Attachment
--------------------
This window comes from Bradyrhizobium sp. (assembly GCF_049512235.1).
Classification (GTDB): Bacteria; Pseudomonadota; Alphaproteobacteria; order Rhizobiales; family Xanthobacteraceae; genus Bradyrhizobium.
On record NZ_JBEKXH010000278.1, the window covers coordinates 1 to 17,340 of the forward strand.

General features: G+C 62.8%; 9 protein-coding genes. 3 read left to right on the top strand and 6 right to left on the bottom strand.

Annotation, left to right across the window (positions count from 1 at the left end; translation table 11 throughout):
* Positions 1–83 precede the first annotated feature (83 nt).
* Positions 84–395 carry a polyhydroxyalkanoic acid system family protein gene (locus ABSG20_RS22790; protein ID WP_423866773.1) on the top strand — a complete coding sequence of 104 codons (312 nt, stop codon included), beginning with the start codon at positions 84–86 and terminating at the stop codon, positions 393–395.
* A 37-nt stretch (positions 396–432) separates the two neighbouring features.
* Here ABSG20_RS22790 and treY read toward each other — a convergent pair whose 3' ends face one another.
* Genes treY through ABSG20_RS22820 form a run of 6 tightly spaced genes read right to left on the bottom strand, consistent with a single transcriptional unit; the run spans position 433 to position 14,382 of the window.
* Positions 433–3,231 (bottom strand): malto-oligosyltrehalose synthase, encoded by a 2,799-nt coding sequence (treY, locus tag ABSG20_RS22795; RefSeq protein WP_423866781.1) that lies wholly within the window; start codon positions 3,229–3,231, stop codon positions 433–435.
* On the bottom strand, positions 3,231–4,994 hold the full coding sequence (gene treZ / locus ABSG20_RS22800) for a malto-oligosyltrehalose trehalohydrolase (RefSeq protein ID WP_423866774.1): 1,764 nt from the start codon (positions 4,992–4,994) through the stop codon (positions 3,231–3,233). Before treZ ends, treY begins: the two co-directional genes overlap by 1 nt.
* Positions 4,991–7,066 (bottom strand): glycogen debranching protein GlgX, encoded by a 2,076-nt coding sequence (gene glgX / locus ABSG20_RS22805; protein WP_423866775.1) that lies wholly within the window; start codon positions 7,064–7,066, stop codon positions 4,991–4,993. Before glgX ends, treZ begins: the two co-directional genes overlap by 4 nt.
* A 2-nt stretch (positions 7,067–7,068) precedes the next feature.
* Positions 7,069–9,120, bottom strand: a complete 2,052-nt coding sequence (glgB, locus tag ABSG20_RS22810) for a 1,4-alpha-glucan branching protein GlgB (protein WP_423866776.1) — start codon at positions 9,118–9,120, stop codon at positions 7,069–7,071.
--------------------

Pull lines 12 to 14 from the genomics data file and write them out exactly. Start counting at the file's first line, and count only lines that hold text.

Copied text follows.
* On the bottom strand, positions 3,231–4,994 hold the full coding sequence (gene treZ / locus ABSG20_RS22800) for a malto-oligosyltrehalose trehalohydrolase (RefSeq protein ID WP_423866774.1): 1,764 nt from the start codon (positions 4,992–4,994) through the stop codon (positions 3,231–3,233). Before treZ ends, treY begins: the two co-directional genes overlap by 1 nt.
* Positions 4,991–7,066 (bottom strand): glycogen debranching protein GlgX, encoded by a 2,076-nt coding sequence (gene glgX / locus ABSG20_RS22805; protein WP_423866775.1) that lies wholly within the window; start codon positions 7,064–7,066, stop codon positions 4,991–4,993. Before glgX ends, treZ begins: the two co-directional genes overlap by 4 nt.
* A 2-nt stretch (positions 7,067–7,068) precedes the next feature.